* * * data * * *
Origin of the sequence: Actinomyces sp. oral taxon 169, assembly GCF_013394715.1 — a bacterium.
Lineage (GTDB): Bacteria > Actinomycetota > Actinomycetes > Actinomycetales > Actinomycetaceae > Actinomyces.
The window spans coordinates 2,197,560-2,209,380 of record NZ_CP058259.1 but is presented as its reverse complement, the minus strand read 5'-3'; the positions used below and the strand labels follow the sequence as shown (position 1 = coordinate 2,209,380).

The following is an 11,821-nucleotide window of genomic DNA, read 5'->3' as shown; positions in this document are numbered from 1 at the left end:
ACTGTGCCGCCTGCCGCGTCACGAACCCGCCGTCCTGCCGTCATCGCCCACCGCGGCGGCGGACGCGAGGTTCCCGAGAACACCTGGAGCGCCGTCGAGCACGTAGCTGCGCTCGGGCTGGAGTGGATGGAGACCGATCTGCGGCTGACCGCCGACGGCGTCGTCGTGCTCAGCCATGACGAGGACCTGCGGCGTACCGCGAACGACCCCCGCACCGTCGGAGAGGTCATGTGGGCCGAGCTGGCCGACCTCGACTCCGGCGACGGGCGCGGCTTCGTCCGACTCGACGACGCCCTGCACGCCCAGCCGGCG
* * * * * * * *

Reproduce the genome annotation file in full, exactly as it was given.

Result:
Origin of the sequence: Actinomyces sp. oral taxon 169, assembly GCF_013394715.1 — a bacterium.
Lineage (GTDB): Bacteria > Actinomycetota > Actinomycetes > Actinomycetales > Actinomycetaceae > Actinomyces.
The window spans coordinates 2,197,560-2,209,380 of record NZ_CP058259.1 but is presented as its reverse complement, the minus strand read 5'-3'; the positions used below and the strand labels follow the sequence as shown (position 1 = coordinate 2,209,380).

The following is an 11,821-nucleotide window of genomic DNA, read 5'->3' as shown; positions in this document are numbered from 1 at the left end:
ACTGTGCCGCCTGCCGCGTCACGAACCCGCCGTCCTGCCGTCATCGCCCACCGCGGCGGCGGACGCGAGGTTCCCGAGAACACCTGGAGCGCCGTCGAGCACGTAGCTGCGCTCGGGCTGGAGTGGATGGAGACCGATCTGCGGCTGACCGCCGACGGCGTCGTCGTGCTCAGCCATGACGAGGACCTGCGGCGTACCGCGAACGACCCCCGCACCGTCGGAGAGGTCATGTGGGCCGAGCTGGCCGACCTCGACTCCGGCGACGGGCGCGGCTTCGTCCGACTCGACGACGCCCTGCACGCCCAGCCGGCG